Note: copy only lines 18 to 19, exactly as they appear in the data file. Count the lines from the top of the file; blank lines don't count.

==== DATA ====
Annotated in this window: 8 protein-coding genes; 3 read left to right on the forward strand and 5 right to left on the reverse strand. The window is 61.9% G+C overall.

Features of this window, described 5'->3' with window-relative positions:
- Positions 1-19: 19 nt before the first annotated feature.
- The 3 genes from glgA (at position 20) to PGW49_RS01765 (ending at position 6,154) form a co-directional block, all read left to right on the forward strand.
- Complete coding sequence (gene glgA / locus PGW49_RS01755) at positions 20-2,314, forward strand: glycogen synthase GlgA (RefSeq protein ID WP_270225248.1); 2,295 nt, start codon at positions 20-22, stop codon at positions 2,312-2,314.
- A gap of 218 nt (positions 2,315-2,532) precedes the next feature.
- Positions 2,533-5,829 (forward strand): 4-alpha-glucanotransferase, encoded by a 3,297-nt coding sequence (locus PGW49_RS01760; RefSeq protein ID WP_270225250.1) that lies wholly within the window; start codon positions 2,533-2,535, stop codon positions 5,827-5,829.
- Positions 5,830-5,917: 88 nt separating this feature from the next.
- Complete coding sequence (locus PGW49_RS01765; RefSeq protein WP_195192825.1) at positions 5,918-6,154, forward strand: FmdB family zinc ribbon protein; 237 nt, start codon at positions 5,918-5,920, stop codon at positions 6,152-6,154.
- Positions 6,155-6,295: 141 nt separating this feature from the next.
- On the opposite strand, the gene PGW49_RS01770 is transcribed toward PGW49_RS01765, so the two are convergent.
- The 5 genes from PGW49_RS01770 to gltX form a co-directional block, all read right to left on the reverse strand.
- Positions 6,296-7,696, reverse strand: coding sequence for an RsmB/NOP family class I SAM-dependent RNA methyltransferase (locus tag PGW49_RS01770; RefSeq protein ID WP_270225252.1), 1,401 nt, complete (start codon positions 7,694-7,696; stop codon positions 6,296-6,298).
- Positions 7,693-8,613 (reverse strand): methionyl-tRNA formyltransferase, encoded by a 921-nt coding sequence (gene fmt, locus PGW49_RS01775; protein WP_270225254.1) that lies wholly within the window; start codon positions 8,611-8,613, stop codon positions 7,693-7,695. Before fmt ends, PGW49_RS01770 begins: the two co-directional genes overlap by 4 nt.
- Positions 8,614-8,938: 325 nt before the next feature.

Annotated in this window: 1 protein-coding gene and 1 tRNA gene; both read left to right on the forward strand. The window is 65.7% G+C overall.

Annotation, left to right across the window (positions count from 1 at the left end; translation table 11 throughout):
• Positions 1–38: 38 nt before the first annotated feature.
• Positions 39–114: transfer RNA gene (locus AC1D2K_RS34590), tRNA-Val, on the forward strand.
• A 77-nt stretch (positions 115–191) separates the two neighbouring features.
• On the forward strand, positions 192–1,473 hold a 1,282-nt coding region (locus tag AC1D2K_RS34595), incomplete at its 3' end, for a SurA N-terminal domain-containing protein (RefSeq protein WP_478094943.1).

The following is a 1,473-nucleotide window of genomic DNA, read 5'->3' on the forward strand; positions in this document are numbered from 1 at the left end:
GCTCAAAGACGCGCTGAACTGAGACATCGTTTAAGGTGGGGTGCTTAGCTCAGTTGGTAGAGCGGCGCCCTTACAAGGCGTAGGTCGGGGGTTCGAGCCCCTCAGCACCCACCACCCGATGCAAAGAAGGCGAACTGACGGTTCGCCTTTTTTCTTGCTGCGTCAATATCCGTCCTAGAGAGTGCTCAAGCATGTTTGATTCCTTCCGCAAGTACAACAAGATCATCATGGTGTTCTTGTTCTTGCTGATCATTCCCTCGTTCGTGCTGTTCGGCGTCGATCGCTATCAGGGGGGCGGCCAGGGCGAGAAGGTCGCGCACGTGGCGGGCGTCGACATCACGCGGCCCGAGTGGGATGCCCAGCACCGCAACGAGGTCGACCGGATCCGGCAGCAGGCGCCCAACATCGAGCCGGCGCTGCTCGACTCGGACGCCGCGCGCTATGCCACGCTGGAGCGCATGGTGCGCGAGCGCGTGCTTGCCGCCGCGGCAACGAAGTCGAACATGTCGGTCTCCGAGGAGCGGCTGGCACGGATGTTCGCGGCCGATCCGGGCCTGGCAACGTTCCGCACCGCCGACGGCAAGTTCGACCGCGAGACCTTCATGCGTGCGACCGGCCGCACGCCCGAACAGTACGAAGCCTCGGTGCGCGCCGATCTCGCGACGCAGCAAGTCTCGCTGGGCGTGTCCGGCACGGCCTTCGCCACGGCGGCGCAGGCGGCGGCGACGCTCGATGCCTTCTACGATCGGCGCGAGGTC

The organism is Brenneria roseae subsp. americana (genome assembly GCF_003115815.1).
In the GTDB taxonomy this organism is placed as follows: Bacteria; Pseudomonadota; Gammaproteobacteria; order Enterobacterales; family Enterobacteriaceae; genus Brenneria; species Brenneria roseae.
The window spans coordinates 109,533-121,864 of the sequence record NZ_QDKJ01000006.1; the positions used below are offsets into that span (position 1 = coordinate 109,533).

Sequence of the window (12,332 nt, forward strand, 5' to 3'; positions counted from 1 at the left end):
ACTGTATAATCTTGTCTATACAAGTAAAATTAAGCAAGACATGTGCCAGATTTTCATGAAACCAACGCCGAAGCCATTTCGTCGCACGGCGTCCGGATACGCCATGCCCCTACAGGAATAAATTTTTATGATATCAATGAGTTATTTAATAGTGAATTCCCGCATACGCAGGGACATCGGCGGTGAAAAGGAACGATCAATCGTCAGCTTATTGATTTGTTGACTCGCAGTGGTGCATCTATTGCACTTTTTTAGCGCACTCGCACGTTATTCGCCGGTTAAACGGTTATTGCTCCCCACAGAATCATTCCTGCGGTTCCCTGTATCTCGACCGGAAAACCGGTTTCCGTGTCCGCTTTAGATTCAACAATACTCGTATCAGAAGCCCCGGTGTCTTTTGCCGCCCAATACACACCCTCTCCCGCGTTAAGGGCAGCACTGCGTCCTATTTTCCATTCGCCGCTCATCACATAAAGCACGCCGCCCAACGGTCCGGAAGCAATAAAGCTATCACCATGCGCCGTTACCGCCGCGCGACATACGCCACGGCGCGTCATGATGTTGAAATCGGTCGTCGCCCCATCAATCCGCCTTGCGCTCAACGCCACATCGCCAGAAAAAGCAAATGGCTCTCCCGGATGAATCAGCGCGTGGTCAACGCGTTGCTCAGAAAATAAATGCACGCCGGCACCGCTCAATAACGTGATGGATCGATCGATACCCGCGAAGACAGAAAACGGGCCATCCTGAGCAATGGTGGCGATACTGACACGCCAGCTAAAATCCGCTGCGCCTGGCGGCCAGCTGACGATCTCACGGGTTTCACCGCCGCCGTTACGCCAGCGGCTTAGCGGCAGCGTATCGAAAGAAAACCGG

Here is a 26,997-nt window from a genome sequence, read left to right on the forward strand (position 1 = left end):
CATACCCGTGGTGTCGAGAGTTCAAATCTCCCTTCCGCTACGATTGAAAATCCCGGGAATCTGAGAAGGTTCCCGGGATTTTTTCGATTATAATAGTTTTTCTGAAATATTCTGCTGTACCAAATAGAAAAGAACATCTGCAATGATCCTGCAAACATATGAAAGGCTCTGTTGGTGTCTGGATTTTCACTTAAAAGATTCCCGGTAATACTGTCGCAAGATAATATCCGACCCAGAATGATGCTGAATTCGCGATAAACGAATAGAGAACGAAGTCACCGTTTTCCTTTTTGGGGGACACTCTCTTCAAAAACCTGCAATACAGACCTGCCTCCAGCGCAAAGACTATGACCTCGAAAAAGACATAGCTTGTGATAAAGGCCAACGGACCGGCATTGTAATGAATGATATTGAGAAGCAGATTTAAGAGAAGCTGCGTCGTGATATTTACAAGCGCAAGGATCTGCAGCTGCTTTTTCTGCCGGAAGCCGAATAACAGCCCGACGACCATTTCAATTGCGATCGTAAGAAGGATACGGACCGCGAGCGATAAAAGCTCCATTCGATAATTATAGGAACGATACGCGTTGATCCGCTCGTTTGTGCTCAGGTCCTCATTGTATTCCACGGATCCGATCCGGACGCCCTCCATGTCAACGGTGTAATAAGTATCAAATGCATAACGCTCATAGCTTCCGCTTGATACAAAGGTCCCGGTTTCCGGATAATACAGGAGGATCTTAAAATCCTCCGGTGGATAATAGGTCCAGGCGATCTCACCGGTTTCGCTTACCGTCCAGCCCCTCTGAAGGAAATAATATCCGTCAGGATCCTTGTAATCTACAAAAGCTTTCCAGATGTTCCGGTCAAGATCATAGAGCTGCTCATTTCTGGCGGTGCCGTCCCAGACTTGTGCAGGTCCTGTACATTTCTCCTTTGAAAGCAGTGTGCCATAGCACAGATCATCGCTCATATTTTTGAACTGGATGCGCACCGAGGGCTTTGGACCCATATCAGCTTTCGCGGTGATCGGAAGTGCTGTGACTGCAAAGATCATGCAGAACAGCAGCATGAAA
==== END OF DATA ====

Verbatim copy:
• Positions 1–38: 38 nt before the first annotated feature.
• Positions 39–114: transfer RNA gene (locus AC1D2K_RS34590), tRNA-Val, on the forward strand.